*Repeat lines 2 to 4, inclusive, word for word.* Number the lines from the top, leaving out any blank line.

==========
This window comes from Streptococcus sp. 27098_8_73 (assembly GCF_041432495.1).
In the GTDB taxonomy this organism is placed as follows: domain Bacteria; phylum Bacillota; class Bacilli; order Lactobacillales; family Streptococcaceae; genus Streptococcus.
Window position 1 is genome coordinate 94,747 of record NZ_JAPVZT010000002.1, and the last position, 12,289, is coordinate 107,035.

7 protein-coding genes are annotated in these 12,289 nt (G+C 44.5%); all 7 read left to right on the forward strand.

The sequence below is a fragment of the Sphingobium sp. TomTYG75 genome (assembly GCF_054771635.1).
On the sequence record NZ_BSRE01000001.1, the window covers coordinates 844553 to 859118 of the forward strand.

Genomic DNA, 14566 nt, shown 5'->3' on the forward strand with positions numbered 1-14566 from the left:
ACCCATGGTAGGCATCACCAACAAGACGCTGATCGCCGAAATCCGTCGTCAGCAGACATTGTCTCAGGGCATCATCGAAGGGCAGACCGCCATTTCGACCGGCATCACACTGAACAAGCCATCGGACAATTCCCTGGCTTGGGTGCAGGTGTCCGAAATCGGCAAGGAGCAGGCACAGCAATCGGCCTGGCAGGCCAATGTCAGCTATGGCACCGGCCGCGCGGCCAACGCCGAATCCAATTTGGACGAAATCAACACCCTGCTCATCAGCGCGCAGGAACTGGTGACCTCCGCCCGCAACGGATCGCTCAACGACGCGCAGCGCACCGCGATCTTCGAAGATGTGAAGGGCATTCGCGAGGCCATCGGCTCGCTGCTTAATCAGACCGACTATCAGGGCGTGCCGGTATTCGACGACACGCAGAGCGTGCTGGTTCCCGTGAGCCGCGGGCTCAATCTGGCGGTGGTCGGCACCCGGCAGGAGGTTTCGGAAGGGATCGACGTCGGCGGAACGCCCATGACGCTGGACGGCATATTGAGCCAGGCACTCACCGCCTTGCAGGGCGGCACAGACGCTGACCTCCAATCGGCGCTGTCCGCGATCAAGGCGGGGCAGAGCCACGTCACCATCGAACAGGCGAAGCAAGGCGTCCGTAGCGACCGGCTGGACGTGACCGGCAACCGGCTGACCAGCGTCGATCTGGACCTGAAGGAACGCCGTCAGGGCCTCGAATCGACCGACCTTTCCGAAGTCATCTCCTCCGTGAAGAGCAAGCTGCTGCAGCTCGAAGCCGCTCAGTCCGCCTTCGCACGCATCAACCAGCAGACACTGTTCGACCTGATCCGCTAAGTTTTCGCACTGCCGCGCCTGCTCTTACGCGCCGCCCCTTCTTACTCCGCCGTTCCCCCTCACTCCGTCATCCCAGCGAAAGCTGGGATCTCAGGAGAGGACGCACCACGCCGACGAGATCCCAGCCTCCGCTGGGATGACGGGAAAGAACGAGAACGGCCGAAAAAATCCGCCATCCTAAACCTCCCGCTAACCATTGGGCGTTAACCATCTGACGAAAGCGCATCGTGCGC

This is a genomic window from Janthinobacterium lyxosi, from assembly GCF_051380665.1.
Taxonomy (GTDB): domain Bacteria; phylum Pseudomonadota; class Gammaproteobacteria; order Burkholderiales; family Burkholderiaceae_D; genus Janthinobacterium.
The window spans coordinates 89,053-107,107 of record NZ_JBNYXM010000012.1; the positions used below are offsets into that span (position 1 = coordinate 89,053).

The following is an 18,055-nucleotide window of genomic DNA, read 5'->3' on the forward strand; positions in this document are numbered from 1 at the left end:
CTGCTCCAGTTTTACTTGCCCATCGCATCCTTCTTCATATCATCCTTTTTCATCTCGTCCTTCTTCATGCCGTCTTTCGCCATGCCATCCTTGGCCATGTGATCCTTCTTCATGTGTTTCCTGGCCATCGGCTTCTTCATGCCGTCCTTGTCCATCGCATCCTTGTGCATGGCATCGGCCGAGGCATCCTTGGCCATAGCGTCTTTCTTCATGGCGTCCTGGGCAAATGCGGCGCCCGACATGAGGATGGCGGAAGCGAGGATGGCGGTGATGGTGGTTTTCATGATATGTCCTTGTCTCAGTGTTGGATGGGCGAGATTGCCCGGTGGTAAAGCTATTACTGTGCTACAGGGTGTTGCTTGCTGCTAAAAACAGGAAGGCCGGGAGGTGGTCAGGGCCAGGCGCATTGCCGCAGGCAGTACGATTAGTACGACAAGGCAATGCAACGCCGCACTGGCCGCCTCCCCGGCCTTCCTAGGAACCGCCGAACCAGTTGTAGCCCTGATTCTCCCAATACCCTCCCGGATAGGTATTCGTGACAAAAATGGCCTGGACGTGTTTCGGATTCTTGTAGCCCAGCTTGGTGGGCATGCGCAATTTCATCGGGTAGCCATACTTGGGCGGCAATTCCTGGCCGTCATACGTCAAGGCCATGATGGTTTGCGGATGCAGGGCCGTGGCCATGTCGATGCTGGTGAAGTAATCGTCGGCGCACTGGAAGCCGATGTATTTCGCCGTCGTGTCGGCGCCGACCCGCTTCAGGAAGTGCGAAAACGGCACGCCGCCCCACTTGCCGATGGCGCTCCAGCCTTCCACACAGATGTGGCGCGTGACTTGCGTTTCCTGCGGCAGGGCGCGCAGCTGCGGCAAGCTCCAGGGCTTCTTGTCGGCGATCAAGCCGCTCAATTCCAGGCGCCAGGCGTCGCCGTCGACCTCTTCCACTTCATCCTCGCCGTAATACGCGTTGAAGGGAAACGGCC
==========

In the GTDB taxonomy this organism is placed as follows: domain Bacteria; phylum Bacillota; class Bacilli; order Lactobacillales; family Streptococcaceae; genus Streptococcus.
Window position 1 is genome coordinate 94,747 of record NZ_JAPVZT010000002.1, and the last position, 12,289, is coordinate 107,035.

7 protein-coding genes are annotated in these 12,289 nt (G+C 44.5%); all 7 read left to right on the forward strand.